There was a man sent from God whose name was John. He came to bear witness to the light, to prepare an upright people for the Lord.
— Entrance Antiphon, cf. John 1:6-7; Luke 1:17
“There was a man sent from God, whose name was John.”(Jn 1:6) John was “filled with the Holy Spirit even from his mother’s womb”(Lk 1:15, 41) by Christ himself, whom the Virgin Mary had just conceived by the Holy Spirit. Mary’s visitation to Elizabeth thus became a visit from God to his people.(cf. Lk 1:68)
John is “Elijah (who) must come.”(Mt 17:10-13; cf. Lk 1:78) The fire of the Spirit dwells in him and makes him the forerunner of the coming Lord. In John, the precursor, the Holy Spirit completes the work of “(making) ready a people prepared for the Lord.”(Lk 1:17)
John the Baptist is “more than a prophet.”(Lk 7:26) In him, the Holy Spirit concludes his speaking through the prophets. John completes the cycle of prophets begun by Elijah.(Cf. Mt 11:13-14) He proclaims the imminence of the consolation of Israel; he is the “voice” of the Consoler who is coming.(Jn 1:23; cf. Isa 40:1-3) As the Spirit of truth will also do, John “came to bear witness to the light.”(Jn 1:7; cf. Jn 15:26; 5:35) In John’s sight, the Spirit thus brings to completion the careful search of the prophets and fulfills the longing of the angels.(Cf. 1 Pet 1:10-12) “He on whom you see the Spirit descend and remain, this is he who baptizes with the Holy Spirit. And I have seen and have borne witness that this is the Son of God…. Behold, the Lamb of God.”(Jn 1:33-36)
Finally, with John the Baptist, the Holy Spirit begins the restoration to man of “the divine likeness,” prefiguring what he would achieve with and in Christ. John’s baptism was for repentance; baptism in water and the Spirit will be a new birth.(Cf. Jn 3:5) (Catechism of the Catholic Church 717-720)
However, like the Transformers, there is more to John than meets the eye. He and his mother Elizabeth are the first to receive Our Blessed Lord in a “Eucharistic procession” as Christ was carried by His Blessed Mother Mary – the Ark of the New Covenant, His first Tabernacle. It is John’s reaction to the presence of God near him that fills Elizabeth with the Holy Spirit allowing her to proclaim the Gospel truth as Peter did later at Caesarea Philippi (Cf. Mt 16:16):
In those days Mary arose and went with haste into the hill country, to a city of Judah, and she entered the house of Zechariah and greeted Elizabeth. And when Elizabeth heard the greeting of Mary, the babe leaped in her womb; and Elizabeth was filled with the Holy Spirit and she exclaimed with a loud cry, “Blessed are you among women, and blessed is the fruit of your womb! And why is this granted me, that the mother of my Lord should come to me? For behold, when the voice of your greeting came to my ears, the babe in my womb leaped for joy. And blessed is she who believed that there would be a fulfilment of what was spoken to her from the Lord.” (Luke (RSV) 1:39-45)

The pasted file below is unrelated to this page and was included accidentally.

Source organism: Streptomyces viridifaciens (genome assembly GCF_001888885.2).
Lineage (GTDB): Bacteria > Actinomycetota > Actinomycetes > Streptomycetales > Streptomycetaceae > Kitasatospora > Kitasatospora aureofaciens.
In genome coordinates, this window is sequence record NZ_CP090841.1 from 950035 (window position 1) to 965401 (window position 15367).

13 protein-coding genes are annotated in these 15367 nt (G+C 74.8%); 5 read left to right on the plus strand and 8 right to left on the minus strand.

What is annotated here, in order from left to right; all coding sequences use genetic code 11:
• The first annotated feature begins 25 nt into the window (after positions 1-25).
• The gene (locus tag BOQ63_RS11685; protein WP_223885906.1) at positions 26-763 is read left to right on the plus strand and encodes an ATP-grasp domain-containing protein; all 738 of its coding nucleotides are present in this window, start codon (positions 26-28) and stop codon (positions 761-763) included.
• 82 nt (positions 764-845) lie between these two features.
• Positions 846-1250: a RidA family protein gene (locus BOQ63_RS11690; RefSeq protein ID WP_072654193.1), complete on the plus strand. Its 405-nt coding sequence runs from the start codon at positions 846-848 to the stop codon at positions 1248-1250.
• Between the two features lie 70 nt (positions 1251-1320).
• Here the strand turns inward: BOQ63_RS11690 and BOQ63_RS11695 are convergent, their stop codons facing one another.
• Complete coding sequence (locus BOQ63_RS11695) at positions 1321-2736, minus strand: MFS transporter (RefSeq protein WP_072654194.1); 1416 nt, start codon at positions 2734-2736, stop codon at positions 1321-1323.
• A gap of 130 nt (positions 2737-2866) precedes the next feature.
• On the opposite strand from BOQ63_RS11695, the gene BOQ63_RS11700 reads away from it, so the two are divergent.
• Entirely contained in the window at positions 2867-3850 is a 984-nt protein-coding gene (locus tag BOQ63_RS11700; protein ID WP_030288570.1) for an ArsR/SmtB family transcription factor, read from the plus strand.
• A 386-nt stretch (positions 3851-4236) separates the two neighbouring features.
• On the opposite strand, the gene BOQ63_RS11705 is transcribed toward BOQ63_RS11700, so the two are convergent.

It is, in part, the witness of the unborn John that confirms the Church’s teaching on three dogmas:
- Jesus is the Second Person of the Most Holy Trinity Who is God. Jesus is God incarnate.
- Mary, ever-virgin and immaculately conceived, is the Mother of God Who is Jesus. When we see Mary, we see Christ. When we see Christ, we see God. It is her DNA alone that miraculously makes His incarnation.
- Human life begins at conception. For two unborn children to interact in such a manner is not only mind boggling with respect to mystery of Divinity but also because it occurs every day in every pregnant woman. Does a child not react to outside stimuli but most especially to familiar sounds such as the heartbeat of their mother, her voice or even their father’s voice and love?
Simply put, the Nativity of Saint John the Baptist is “Advent in ordinary times” (Catholic Culture).
Read the Bible at Mass
First Reading: Is 49:1-6
Hear me, O coastlands,
listen, O distant peoples.
The LORD called me from birth,
from my mother’s womb he gave me my name.
He made of me a sharp-edged sword
and concealed me in the shadow of his arm.
He made me a polished arrow,
in his quiver he hid me.
You are my servant, he said to me,
Israel, through whom I show my glory.
Though I thought I had toiled in vain,
and for nothing, uselessly, spent my strength,
yet my reward is with the LORD,
my recompense is with my God.
For now the LORD has spoken
who formed me as his servant from the womb,
that Jacob may be brought back to him
and Israel gathered to him;
and I am made glorious in the sight of the LORD,
and my God is now my strength!
It is too little, he says, for you to be my servant,
to raise up the tribes of Jacob,
and restore the survivors of Israel;
I will make you a light to the nations,
that my salvation may reach to the ends of the earth.